Days passed and the children started to complain due to the unpleasant smell let out by the rotting tomatoes. After 1 week, the children were relieved because the game had finally ended.
The teacher asked: How did you feel while carrying the tomatoes with you for 1 week? The children started complaining of the trouble that they had to go through having to carry the heavy and smelly tomatoes wherever they go. Then the teacher told them the moral of the story and the hidden meaning behind the game.
The teacher said: This is exactly the situation when you carry your hatred for somebody inside your heart. The stench of hatred contaminates your heart and you carry it with you wherever you go. If you cannot tolerate the smell of rotten tomatoes for just 1 week, can you imagine what is it like to have the stench of hatred in your heart for your lifetime?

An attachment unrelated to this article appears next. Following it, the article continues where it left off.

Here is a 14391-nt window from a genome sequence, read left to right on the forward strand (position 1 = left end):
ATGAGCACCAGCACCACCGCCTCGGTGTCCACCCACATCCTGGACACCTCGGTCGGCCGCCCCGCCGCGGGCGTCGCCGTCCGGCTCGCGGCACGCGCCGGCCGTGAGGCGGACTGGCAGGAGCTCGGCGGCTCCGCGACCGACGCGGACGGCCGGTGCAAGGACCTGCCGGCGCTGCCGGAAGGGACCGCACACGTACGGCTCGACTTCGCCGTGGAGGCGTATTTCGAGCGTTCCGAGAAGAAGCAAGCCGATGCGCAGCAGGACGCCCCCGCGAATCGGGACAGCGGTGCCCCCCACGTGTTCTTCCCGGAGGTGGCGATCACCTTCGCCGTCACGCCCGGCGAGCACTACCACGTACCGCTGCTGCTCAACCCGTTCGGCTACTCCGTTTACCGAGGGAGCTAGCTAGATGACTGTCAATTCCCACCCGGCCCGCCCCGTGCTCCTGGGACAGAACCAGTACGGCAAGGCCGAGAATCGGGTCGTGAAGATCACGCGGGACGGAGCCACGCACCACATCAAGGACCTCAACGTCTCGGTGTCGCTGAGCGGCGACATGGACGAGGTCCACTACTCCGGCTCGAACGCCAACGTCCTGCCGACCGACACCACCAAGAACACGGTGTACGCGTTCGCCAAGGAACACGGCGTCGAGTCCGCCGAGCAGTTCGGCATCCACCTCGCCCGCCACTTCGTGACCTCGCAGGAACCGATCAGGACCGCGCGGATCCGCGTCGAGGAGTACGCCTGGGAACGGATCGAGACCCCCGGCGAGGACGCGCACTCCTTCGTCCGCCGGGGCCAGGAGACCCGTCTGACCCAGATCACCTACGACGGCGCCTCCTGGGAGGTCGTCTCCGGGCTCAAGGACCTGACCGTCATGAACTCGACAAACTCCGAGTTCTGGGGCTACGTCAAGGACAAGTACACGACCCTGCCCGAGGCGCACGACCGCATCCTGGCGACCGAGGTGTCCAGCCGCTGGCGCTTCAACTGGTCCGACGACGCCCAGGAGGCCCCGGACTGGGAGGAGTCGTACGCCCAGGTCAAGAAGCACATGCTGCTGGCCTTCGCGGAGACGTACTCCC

Throw away any hatred for anyone from your heart so that you will not carry sins for a lifetime. Forgiving others relieves you and helps you to lead a happy life.
Each one of us has committed sins, probably made many more mistakes and surely we have done things and wronged others; perhaps by means of deception, untruthfulness or backstabbing. But we tend to focus on other peoples errors while we overlook our own shortcomings?
Forgiveness is linked with piety and God-consciousness – is there anybody who is without sin; is there anybody who can be arrogant enough to say that he does not need to forgive; do we not know that Allah forgives those who forgive others?
Therefore, we should overlook the failings and faults of others and learn to forgive them. ‘But if you forgive and overlook and cover up their faults, verily Allah is Oft-forgiving and Most merciful. (Qur’an 64: 14)